Copyright (c) 1994 California Western School of Law
California Western International Law Journal
"Republics of the Reefs:" Nation-Building on the Continental Shelf and in the World's Oceans
25 Cal. W. Int'l L.J. 81
Samuel Pyeatt Menefee *
Abalonia, the Grand Capri Republic, Taluga, the Duchy of Sealand, Minerva, the Kingdom of Humanity--a quick flip through the Statesman's Yearbook will reveal nothing about these states. Their representatives do not vote at the United Nations, their passports, stamps, and coins gather dust. This study will deal with countries on the continental shelf over which the waters have figuratively closed--not only do they not exist today, they may never have been more than the gleam in their founders' eyes. Or perhaps they were.
The oceans have always attracted nation builders; allegedly there were "pirate republics" in the early 18th century 1 and some years later the Mutiny at the Nore was dubbed "the Floating Republic." 2 The freedom as well as the isolation offered by a maritime location could both inhibit the control exercised by established powers and encourage the formation of alternative political societies, much as Darwin found that sePte ecosystems had evolved on different islands of the Galapagos chain. Proof of this political axiom is supplied by the current makeup of the Pacific; consisting of less than 1% of the earth's surface, it nonetheless boasts the sePte States of The Federated States of Micronesia, Fiji, Kiribati, the Marshall Islands, Nauru, the Solomon Islands, Tonga, Tuvalu, Vanuatu, and Western Samoa, to name but a few. 3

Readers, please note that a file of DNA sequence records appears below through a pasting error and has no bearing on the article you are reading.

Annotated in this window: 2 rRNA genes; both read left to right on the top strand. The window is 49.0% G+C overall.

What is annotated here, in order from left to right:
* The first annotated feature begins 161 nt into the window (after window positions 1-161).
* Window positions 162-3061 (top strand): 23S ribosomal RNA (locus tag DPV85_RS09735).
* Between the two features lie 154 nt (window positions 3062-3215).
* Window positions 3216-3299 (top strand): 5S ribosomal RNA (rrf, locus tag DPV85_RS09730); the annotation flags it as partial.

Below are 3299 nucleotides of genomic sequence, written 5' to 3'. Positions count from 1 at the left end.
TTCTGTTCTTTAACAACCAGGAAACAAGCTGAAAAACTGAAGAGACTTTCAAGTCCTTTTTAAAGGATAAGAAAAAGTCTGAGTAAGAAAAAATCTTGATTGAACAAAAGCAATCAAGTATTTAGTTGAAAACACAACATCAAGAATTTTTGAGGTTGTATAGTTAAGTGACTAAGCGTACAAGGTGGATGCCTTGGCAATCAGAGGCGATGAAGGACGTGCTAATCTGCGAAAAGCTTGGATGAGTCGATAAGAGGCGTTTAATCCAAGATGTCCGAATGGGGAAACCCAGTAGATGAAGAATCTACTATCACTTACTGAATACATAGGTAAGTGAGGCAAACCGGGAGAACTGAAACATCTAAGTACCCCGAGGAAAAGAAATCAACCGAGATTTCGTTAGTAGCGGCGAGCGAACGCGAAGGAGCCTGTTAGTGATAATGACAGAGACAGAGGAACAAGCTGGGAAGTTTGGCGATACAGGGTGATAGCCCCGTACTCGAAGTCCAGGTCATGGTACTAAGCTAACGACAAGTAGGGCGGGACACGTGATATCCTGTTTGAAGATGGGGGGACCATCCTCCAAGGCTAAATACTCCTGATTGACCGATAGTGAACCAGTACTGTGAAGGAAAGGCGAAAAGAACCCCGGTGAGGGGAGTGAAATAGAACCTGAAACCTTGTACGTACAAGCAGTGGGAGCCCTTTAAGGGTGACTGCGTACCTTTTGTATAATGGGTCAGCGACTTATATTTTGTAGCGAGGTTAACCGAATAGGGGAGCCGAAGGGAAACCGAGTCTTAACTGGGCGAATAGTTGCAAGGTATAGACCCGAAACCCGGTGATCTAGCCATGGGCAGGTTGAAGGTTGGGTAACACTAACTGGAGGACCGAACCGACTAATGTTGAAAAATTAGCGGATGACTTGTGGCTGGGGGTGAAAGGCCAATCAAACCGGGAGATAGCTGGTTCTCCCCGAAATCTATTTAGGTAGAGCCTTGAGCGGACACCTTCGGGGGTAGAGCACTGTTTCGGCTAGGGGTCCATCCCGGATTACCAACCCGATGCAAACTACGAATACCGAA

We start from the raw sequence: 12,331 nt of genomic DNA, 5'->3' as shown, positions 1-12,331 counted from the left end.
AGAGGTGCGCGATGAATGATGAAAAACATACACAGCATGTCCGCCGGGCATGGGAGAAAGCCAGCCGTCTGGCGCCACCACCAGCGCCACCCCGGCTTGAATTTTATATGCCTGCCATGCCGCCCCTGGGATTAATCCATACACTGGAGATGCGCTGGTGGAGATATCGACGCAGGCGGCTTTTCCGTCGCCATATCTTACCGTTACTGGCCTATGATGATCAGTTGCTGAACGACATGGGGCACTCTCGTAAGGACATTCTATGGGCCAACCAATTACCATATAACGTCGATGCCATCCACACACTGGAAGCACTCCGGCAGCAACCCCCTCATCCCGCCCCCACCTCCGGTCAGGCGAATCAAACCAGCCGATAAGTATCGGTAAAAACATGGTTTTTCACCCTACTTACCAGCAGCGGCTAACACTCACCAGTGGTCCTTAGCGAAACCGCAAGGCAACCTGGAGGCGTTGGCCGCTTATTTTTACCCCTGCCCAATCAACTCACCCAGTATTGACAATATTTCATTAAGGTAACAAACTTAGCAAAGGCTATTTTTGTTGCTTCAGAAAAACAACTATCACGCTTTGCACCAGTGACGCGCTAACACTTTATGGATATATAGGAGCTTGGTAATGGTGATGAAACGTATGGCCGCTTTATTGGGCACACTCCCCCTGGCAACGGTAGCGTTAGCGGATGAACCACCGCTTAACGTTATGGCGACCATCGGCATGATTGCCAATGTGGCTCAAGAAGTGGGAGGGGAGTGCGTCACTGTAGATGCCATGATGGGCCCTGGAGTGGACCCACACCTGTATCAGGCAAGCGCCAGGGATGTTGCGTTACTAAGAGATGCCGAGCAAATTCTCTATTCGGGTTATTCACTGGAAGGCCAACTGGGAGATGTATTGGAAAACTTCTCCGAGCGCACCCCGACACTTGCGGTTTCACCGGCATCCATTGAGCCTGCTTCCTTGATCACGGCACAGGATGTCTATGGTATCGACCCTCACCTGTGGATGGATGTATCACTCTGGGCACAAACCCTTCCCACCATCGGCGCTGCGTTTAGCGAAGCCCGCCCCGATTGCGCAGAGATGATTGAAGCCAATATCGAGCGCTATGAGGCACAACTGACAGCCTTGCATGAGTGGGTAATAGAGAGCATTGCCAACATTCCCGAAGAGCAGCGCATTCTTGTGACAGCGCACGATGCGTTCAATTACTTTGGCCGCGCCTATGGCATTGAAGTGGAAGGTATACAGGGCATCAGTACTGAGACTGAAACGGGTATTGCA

However, this study is not of successful island states. It does not consider attempts to "subdivide" such nations through secession or other processes, of which the continuing ...
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